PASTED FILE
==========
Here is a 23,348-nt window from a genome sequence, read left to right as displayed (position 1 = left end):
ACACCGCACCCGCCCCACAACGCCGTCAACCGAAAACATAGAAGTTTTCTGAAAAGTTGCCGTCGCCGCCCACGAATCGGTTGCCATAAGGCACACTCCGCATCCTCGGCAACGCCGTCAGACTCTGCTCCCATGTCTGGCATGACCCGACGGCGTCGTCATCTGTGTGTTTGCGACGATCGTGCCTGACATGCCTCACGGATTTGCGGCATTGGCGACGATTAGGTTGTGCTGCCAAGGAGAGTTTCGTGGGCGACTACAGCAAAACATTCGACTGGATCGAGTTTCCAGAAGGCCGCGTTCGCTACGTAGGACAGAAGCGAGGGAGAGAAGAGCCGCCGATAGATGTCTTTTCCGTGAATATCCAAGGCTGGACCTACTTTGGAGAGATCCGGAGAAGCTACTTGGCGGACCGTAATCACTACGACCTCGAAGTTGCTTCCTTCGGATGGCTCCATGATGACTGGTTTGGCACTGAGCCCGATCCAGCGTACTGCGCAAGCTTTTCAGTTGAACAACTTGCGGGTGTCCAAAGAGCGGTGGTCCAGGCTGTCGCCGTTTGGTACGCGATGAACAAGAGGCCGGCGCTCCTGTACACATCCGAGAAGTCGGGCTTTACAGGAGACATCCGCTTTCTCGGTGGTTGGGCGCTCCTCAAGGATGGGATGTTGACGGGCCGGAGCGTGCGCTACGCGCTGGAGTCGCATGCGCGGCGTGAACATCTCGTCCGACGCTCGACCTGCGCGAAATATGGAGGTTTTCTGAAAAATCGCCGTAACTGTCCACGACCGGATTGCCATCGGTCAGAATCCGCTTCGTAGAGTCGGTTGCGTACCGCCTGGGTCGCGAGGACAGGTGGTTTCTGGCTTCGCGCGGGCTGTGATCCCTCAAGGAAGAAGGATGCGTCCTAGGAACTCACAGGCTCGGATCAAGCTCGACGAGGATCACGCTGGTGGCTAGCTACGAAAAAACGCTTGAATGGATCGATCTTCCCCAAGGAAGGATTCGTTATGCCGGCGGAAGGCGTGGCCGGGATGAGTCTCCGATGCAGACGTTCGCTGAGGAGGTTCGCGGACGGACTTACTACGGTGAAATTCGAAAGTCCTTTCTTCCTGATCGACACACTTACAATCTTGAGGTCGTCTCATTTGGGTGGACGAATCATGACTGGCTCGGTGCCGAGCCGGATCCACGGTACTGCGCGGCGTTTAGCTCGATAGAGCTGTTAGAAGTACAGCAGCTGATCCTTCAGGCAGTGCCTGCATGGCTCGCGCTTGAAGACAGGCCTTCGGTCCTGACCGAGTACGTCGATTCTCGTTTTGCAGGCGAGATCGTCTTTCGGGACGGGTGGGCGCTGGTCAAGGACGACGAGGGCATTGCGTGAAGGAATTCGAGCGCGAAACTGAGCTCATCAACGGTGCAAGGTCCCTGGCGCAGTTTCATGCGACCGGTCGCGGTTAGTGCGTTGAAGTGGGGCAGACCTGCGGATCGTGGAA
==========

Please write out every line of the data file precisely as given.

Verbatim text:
Here is a 23,348-nt window from a genome sequence, read left to right as displayed (position 1 = left end):
ACACCGCACCCGCCCCACAACGCCGTCAACCGAAAACATAGAAGTTTTCTGAAAAGTTGCCGTCGCCGCCCACGAATCGGTTGCCATAAGGCACACTCCGCATCCTCGGCAACGCCGTCAGACTCTGCTCCCATGTCTGGCATGACCCGACGGCGTCGTCATCTGTGTGTTTGCGACGATCGTGCCTGACATGCCTCACGGATTTGCGGCATTGGCGACGATTAGGTTGTGCTGCCAAGGAGAGTTTCGTGGGCGACTACAGCAAAACATTCGACTGGATCGAGTTTCCAGAAGGCCGCGTTCGCTACGTAGGACAGAAGCGAGGGAGAGAAGAGCCGCCGATAGATGTCTTTTCCGTGAATATCCAAGGCTGGACCTACTTTGGAGAGATCCGGAGAAGCTACTTGGCGGACCGTAATCACTACGACCTCGAAGTTGCTTCCTTCGGATGGCTCCATGATGACTGGTTTGGCACTGAGCCCGATCCAGCGTACTGCGCAAGCTTTTCAGTTGAACAACTTGCGGGTGTCCAAAGAGCGGTGGTCCAGGCTGTCGCCGTTTGGTACGCGATGAACAAGAGGCCGGCGCTCCTGTACACATCCGAGAAGTCGGGCTTTACAGGAGACATCCGCTTTCTCGGTGGTTGGGCGCTCCTCAAGGATGGGATGTTGACGGGCCGGAGCGTGCGCTACGCGCTGGAGTCGCATGCGCGGCGTGAACATCTCGTCCGACGCTCGACCTGCGCGAAATATGGAGGTTTTCTGAAAAATCGCCGTAACTGTCCACGACCGGATTGCCATCGGTCAGAATCCGCTTCGTAGAGTCGGTTGCGTACCGCCTGGGTCGCGAGGACAGGTGGTTTCTGGCTTCGCGCGGGCTGTGATCCCTCAAGGAAGAAGGATGCGTCCTAGGAACTCACAGGCTCGGATCAAGCTCGACGAGGATCACGCTGGTGGCTAGCTACGAAAAAACGCTTGAATGGATCGATCTTCCCCAAGGAAGGATTCGTTATGCCGGCGGAAGGCGTGGCCGGGATGAGTCTCCGATGCAGACGTTCGCTGAGGAGGTTCGCGGACGGACTTACTACGGTGAAATTCGAAAGTCCTTTCTTCCTGATCGACACACTTACAATCTTGAGGTCGTCTCATTTGGGTGGACGAATCATGACTGGCTCGGTGCCGAGCCGGATCCACGGTACTGCGCGGCGTTTAGCTCGATAGAGCTGTTAGAAGTACAGCAGCTGATCCTTCAGGCAGTGCCTGCATGGCTCGCGCTTGAAGACAGGCCTTCGGTCCTGACCGAGTACGTCGATTCTCGTTTTGCAGGCGAGATCGTCTTTCGGGACGGGTGGGCGCTGGTCAAGGACGACGAGGGCATTGCGTGAAGGAATTCGAGCGCGAAACTGAGCTCATCAACGGTGCAAGGTCCCTGGCGCAGTTTCATGCGACCGGTCGCGGTTAGTGCGTTGAAGTGGGGCAGACCTGCGGATCGTGGAA